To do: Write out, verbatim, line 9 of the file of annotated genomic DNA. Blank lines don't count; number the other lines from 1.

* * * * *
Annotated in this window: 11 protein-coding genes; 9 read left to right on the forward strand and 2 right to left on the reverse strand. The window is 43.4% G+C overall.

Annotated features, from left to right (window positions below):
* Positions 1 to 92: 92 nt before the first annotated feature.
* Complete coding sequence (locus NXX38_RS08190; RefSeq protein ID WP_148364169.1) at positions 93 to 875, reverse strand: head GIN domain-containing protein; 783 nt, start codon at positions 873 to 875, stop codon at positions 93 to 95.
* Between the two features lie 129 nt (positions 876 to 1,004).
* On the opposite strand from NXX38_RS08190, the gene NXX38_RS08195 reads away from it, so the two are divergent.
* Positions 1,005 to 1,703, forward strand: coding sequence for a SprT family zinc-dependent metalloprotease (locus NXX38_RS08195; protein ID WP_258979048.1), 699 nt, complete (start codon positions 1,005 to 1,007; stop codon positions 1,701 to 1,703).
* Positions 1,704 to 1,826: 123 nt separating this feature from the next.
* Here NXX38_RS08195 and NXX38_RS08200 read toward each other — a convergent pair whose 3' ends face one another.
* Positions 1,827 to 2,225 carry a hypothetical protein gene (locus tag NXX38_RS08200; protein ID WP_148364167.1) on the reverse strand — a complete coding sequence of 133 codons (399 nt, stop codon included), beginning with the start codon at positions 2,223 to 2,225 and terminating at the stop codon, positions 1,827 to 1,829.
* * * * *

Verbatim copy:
* Here NXX38_RS08195 and NXX38_RS08200 read toward each other — a convergent pair whose 3' ends face one another.